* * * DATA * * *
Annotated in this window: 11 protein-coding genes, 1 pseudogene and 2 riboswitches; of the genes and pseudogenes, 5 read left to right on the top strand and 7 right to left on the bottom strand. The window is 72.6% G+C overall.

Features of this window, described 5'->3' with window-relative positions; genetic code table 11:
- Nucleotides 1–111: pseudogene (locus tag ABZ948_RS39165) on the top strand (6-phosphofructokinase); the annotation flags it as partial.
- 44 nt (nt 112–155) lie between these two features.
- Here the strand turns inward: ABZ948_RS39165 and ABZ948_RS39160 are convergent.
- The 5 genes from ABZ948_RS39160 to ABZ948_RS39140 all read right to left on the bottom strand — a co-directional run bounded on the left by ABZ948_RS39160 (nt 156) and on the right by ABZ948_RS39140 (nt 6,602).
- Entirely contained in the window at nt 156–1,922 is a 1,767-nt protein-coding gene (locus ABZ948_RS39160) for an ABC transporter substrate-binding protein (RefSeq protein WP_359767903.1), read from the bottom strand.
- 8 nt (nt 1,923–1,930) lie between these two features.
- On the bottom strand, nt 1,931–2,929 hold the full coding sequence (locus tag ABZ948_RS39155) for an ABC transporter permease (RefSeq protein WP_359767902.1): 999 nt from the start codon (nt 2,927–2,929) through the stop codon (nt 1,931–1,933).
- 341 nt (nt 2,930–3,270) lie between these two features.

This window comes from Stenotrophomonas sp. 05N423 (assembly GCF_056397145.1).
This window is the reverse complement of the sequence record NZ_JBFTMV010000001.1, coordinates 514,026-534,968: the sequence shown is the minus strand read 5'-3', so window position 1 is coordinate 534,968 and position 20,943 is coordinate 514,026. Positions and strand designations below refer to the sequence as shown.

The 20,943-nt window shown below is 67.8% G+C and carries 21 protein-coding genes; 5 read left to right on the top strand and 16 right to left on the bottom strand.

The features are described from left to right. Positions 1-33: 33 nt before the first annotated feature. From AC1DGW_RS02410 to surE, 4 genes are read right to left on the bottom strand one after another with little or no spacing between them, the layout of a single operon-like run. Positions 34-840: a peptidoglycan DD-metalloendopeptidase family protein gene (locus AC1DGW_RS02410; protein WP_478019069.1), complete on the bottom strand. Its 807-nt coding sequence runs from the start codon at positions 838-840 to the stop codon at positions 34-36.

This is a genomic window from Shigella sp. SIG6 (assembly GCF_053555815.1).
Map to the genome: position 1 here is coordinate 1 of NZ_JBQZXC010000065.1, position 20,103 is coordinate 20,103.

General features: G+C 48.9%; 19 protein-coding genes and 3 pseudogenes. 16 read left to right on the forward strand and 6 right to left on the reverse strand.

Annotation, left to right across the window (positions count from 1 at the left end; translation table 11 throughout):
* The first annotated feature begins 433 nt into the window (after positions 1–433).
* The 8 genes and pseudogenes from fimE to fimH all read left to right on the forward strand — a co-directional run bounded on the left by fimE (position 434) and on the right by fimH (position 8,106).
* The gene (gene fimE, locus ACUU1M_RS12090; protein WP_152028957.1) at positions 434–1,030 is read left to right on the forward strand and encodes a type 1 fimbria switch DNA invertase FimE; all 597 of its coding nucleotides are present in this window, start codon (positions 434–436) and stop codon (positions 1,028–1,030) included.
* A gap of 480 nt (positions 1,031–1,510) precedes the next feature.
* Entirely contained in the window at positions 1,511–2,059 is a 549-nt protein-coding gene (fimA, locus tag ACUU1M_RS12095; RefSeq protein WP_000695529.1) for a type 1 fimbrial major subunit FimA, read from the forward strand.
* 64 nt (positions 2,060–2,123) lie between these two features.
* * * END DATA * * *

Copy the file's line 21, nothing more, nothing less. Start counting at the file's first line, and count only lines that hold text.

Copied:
* The gene (gene fimE, locus ACUU1M_RS12090; protein WP_152028957.1) at positions 434–1,030 is read left to right on the forward strand and encodes a type 1 fimbria switch DNA invertase FimE; all 597 of its coding nucleotides are present in this window, start codon (positions 434–436) and stop codon (positions 1,028–1,030) included.